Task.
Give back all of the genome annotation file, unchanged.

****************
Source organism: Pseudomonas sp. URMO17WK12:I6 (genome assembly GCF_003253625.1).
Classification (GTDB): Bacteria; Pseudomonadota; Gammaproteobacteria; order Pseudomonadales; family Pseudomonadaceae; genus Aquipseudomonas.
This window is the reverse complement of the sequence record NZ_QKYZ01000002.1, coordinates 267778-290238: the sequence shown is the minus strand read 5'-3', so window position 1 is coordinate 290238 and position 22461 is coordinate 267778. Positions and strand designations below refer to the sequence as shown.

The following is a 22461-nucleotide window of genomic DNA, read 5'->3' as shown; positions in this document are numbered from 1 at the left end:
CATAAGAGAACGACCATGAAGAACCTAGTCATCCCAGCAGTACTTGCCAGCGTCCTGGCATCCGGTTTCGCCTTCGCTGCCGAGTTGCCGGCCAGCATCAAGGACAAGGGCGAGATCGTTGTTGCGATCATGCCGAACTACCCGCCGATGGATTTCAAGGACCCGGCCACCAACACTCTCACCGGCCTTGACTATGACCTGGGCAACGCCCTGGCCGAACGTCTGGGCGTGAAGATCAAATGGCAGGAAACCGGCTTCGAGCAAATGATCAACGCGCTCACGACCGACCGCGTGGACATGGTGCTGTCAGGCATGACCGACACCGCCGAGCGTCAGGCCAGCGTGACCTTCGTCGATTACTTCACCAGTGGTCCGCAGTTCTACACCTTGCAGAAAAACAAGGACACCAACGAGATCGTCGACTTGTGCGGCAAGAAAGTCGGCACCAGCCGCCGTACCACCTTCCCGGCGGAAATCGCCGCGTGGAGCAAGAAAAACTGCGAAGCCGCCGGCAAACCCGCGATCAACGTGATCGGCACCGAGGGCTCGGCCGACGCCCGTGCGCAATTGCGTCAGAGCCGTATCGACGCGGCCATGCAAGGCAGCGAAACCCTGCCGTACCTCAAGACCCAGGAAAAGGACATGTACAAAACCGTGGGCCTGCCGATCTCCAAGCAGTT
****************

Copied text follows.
Source organism: Pseudomonas sp. URMO17WK12:I6 (genome assembly GCF_003253625.1).
Classification (GTDB): Bacteria; Pseudomonadota; Gammaproteobacteria; order Pseudomonadales; family Pseudomonadaceae; genus Aquipseudomonas.
This window is the reverse complement of the sequence record NZ_QKYZ01000002.1, coordinates 267778-290238: the sequence shown is the minus strand read 5'-3', so window position 1 is coordinate 290238 and position 22461 is coordinate 267778. Positions and strand designations below refer to the sequence as shown.

The following is a 22461-nucleotide window of genomic DNA, read 5'->3' as shown; positions in this document are numbered from 1 at the left end:
CATAAGAGAACGACCATGAAGAACCTAGTCATCCCAGCAGTACTTGCCAGCGTCCTGGCATCCGGTTTCGCCTTCGCTGCCGAGTTGCCGGCCAGCATCAAGGACAAGGGCGAGATCGTTGTTGCGATCATGCCGAACTACCCGCCGATGGATTTCAAGGACCCGGCCACCAACACTCTCACCGGCCTTGACTATGACCTGGGCAACGCCCTGGCCGAACGTCTGGGCGTGAAGATCAAATGGCAGGAAACCGGCTTCGAGCAAATGATCAACGCGCTCACGACCGACCGCGTGGACATGGTGCTGTCAGGCATGACCGACACCGCCGAGCGTCAGGCCAGCGTGACCTTCGTCGATTACTTCACCAGTGGTCCGCAGTTCTACACCTTGCAGAAAAACAAGGACACCAACGAGATCGTCGACTTGTGCGGCAAGAAAGTCGGCACCAGCCGCCGTACCACCTTCCCGGCGGAAATCGCCGCGTGGAGCAAGAAAAACTGCGAAGCCGCCGGCAAACCCGCGATCAACGTGATCGGCACCGAGGGCTCGGCCGACGCCCGTGCGCAATTGCGTCAGAGCCGTATCGACGCGGCCATGCAAGGCAGCGAAACCCTGCCGTACCTCAAGACCCAGGAAAAGGACATGTACAAAACCGTGGGCCTGCCGATCTCCAAGCAGTT